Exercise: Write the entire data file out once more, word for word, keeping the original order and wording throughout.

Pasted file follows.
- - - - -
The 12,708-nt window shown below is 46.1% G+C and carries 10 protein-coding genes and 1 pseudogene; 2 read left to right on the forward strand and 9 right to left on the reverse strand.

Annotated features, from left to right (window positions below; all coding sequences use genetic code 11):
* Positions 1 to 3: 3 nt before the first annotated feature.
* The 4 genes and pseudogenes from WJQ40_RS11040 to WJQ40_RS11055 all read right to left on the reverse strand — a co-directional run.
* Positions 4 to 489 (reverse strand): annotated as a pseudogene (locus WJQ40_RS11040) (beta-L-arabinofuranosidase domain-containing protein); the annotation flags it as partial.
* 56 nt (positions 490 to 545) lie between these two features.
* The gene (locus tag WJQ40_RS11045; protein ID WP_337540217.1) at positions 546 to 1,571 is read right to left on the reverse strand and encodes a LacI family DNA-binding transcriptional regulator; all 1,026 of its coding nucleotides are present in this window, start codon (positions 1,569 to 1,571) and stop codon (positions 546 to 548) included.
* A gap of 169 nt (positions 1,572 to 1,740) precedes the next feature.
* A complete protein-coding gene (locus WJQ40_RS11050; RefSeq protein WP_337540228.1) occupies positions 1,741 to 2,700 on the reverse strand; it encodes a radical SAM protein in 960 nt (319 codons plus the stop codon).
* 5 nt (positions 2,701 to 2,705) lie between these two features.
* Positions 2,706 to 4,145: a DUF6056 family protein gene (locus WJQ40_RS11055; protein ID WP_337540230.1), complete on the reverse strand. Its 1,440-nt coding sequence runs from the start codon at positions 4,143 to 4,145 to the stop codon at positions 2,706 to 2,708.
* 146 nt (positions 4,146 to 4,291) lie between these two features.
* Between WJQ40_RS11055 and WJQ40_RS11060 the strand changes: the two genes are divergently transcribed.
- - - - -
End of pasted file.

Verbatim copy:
The 12,708-nt window shown below is 46.1% G+C and carries 10 protein-coding genes and 1 pseudogene; 2 read left to right on the forward strand and 9 right to left on the reverse strand.

Annotated features, from left to right (window positions below; all coding sequences use genetic code 11):
* Positions 1 to 3: 3 nt before the first annotated feature.
* The 4 genes and pseudogenes from WJQ40_RS11040 to WJQ40_RS11055 all read right to left on the reverse strand — a co-directional run.
* Positions 4 to 489 (reverse strand): annotated as a pseudogene (locus WJQ40_RS11040) (beta-L-arabinofuranosidase domain-containing protein); the annotation flags it as partial.
* 56 nt (positions 490 to 545) lie between these two features.
* The gene (locus tag WJQ40_RS11045; protein ID WP_337540217.1) at positions 546 to 1,571 is read right to left on the reverse strand and encodes a LacI family DNA-binding transcriptional regulator; all 1,026 of its coding nucleotides are present in this window, start codon (positions 1,569 to 1,571) and stop codon (positions 546 to 548) included.
* A gap of 169 nt (positions 1,572 to 1,740) precedes the next feature.
* A complete protein-coding gene (locus WJQ40_RS11050; RefSeq protein WP_337540228.1) occupies positions 1,741 to 2,700 on the reverse strand; it encodes a radical SAM protein in 960 nt (319 codons plus the stop codon).
* 5 nt (positions 2,701 to 2,705) lie between these two features.
* Positions 2,706 to 4,145: a DUF6056 family protein gene (locus WJQ40_RS11055; protein ID WP_337540230.1), complete on the reverse strand. Its 1,440-nt coding sequence runs from the start codon at positions 4,143 to 4,145 to the stop codon at positions 2,706 to 2,708.
* 146 nt (positions 4,146 to 4,291) lie between these two features.
* Between WJQ40_RS11055 and WJQ40_RS11060 the strand changes: the two genes are divergently transcribed.